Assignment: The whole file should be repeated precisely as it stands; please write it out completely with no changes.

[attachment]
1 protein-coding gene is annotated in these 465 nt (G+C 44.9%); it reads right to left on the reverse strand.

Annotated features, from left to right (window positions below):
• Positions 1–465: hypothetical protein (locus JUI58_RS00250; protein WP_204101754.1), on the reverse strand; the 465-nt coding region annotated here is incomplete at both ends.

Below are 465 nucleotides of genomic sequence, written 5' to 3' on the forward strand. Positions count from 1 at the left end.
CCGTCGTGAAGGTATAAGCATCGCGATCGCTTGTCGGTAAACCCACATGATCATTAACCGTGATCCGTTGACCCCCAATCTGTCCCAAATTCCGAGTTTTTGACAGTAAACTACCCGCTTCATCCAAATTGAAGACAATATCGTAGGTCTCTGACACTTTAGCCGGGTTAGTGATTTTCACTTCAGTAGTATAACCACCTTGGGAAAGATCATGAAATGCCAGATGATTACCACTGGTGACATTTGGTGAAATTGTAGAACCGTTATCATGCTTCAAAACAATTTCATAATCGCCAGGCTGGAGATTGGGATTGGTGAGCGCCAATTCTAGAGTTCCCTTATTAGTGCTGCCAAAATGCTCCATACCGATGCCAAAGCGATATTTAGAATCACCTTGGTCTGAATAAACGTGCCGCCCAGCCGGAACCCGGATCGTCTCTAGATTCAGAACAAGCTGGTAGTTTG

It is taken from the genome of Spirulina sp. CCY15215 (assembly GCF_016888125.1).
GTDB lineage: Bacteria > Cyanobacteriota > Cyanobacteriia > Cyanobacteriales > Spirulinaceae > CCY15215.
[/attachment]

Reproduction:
1 protein-coding gene is annotated in these 465 nt (G+C 44.9%); it reads right to left on the reverse strand.

Annotated features, from left to right (window positions below):
• Positions 1–465: hypothetical protein (locus JUI58_RS00250; protein WP_204101754.1), on the reverse strand; the 465-nt coding region annotated here is incomplete at both ends.

Below are 465 nucleotides of genomic sequence, written 5' to 3' on the forward strand. Positions count from 1 at the left end.
CCGTCGTGAAGGTATAAGCATCGCGATCGCTTGTCGGTAAACCCACATGATCATTAACCGTGATCCGTTGACCCCCAATCTGTCCCAAATTCCGAGTTTTTGACAGTAAACTACCCGCTTCATCCAAATTGAAGACAATATCGTAGGTCTCTGACACTTTAGCCGGGTTAGTGATTTTCACTTCAGTAGTATAACCACCTTGGGAAAGATCATGAAATGCCAGATGATTACCACTGGTGACATTTGGTGAAATTGTAGAACCGTTATCATGCTTCAAAACAATTTCATAATCGCCAGGCTGGAGATTGGGATTGGTGAGCGCCAATTCTAGAGTTCCCTTATTAGTGCTGCCAAAATGCTCCATACCGATGCCAAAGCGATATTTAGAATCACCTTGGTCTGAATAAACGTGCCGCCCAGCCGGAACCCGGATCGTCTCTAGATTCAGAACAAGCTGGTAGTTTG

It is taken from the genome of Spirulina sp. CCY15215 (assembly GCF_016888125.1).
GTDB lineage: Bacteria > Cyanobacteriota > Cyanobacteriia > Cyanobacteriales > Spirulinaceae > CCY15215.